Vo-tech schools relying on governor, voters for funding
It’s 14-year-old Will Kwietniak’s third summer at Excite Camp.
“You learn a lot during this whole week, and the instructors are great. Pretty much you can get any skill you want here pretty much,” said Kwietniak.
The Hunterdon County Vocational School District runs Excite: Explore Careers in Technology and Engineering. Kwietniak spent one summer in culinary arts and another in automotive technology. Literally and figuratively, sparks flew for Kwietniak in this program.
“I knew I wanted to do something with my hands, I just didn’t know what yet and now I found that,” Kwietniak said. “I found that I like welding a lot, and working on cars, and with metal and machines.”
“Find your own passion, and that’s going to complement our economy and our nation,” said Tanya Nalesnik, Hunterdon County Vocational School District assistant business administrator.
Nalesnik says enrollment for Excite Camp has tripled, rivaling the demand for vocational education here. That’s led to a growing waiting list and highlighting a demand to add programs and more physical space.
“Vocational school districts are so critical to our economy because we’re doing the other end. We’re teaching them and giving them the exposure to those jobs and options and then giving them the skill sets once they hone in and figure out which pathway they want to take,” Nalesnik said.
To educators, that success is being stifled across New Jersey because the equation needs more green. State lawmakers cooked up a bill to have November voters decide whether to borrow $1 billion for schools, $400 million of that to expand vo-tech high schools.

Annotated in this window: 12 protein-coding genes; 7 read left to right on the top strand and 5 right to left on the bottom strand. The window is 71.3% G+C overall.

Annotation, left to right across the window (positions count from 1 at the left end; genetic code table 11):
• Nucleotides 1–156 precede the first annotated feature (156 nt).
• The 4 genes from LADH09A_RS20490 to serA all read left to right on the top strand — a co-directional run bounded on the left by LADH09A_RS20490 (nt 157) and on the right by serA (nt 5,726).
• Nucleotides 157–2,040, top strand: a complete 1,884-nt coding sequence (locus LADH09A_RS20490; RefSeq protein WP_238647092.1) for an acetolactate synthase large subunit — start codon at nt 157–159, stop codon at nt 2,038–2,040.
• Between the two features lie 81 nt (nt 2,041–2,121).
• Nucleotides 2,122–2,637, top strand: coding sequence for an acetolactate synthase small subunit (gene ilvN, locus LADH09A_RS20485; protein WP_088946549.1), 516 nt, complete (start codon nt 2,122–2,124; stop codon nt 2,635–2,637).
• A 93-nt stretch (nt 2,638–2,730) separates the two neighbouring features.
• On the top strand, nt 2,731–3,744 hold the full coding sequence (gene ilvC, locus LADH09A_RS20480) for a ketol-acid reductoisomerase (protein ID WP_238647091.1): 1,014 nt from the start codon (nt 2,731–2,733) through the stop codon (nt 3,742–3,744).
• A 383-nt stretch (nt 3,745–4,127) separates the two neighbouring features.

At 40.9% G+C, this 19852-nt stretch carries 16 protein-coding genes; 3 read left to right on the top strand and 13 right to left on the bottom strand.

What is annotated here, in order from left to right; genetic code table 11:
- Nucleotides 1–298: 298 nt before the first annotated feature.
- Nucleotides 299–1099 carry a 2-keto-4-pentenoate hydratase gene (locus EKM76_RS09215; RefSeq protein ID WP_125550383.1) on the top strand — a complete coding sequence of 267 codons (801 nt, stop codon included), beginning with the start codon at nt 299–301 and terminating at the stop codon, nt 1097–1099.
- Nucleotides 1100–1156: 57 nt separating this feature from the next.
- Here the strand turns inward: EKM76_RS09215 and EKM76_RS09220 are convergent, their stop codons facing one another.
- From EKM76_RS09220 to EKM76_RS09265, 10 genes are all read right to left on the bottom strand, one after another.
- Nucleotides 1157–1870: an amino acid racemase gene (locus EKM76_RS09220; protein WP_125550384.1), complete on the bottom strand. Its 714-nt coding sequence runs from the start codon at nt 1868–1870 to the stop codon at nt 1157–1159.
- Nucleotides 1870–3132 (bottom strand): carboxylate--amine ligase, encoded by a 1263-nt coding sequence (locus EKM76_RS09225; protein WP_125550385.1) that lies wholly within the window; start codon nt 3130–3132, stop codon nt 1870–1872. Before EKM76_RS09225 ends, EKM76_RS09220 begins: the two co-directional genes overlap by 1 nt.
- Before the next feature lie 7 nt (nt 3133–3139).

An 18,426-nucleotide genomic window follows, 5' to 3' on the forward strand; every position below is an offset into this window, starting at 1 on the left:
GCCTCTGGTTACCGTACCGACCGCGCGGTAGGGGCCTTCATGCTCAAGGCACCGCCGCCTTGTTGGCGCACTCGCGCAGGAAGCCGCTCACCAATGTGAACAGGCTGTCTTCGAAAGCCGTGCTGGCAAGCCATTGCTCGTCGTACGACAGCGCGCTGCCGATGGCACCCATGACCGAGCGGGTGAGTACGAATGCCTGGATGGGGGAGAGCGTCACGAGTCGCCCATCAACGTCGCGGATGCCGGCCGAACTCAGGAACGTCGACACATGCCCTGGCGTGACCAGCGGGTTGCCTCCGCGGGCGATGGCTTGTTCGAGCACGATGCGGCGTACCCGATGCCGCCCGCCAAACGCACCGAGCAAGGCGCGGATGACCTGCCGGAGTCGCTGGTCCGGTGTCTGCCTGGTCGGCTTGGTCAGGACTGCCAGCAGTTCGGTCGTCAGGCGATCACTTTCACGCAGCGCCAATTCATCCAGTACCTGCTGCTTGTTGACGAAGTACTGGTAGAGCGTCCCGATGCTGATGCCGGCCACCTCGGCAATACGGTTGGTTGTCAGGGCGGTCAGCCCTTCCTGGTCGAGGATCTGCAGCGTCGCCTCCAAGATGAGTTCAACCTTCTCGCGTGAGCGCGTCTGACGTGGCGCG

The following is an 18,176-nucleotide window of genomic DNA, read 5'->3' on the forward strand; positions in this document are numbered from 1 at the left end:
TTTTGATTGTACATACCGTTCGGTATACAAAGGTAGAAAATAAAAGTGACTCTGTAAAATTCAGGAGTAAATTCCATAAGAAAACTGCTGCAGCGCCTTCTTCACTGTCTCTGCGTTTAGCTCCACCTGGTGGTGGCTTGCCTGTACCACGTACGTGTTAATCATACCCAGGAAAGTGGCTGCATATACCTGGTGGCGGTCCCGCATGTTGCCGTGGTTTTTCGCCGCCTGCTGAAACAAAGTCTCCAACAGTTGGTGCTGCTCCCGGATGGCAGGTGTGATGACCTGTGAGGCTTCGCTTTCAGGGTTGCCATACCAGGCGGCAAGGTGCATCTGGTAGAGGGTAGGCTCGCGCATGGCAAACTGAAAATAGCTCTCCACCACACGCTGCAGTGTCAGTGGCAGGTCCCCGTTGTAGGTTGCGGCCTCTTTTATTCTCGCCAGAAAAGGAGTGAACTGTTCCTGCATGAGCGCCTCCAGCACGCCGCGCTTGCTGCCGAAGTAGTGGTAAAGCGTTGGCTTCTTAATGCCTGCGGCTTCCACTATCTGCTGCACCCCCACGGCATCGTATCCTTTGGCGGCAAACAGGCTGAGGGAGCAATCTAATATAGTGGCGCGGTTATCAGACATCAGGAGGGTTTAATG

“It is critical that we receive this funding. I just spent a week in North Carolina looking at options there. Booming. The economic investments that are happening outside the state have to happen in New Jersey,” said Nalesnik.
Lawmakers have served the bill, that also would upgrade school security and water systems, to Gov. Phil Murphy and it awaits his action. But the manufacturing industry and the New Jersey Council of County Vocational-Technical Schools say the demand, and vo-tech schools in all 21 counties, can’t wait because technical jobs are going unfilled in New Jersey. One report says it’s getting worse.
“We’ve got an exceptional county vocational technical school system, but unfortunately it’s at capacity,” said Judy Savage, executive director of the New Jersey Council of County Vocational-Technical Schools. “Last year, our schools turned away 17,000 students who wanted to come to a vocational school for career exploration and training, and we can’t afford to be doing that in New Jersey.”
The bond bill sailed through the Legislature with near-unanimous approval. But with the state already $46 billion in debt, will voters approve putting the state another billion dollars in the hole?
“This is going to pay a return that’s going to benefit all of our taxpayers and benefits our state. Students will earn higher wages. Employers will be able to expand,” Savage said. “At the same time, an investment in career and technical education is going to save taxpayers money on college debt. We have way too many students and families that are in debt for college tuition that they pursue without a real career plan.”
State Sen. Steve Oroho is one of the sponsors of the Securing Our Children’s Future Bond Act.
“I’m concerned about debt, but not all debt is bad debt. I mean, if you have a debt that has a high return on your investment, which education has a high return on investment,” Oroho said.
The challenge for advocates is if the issue does go to the ballot, will voters see it as investing in children and the state’s future or will they put the brakes on growing the state’s debt?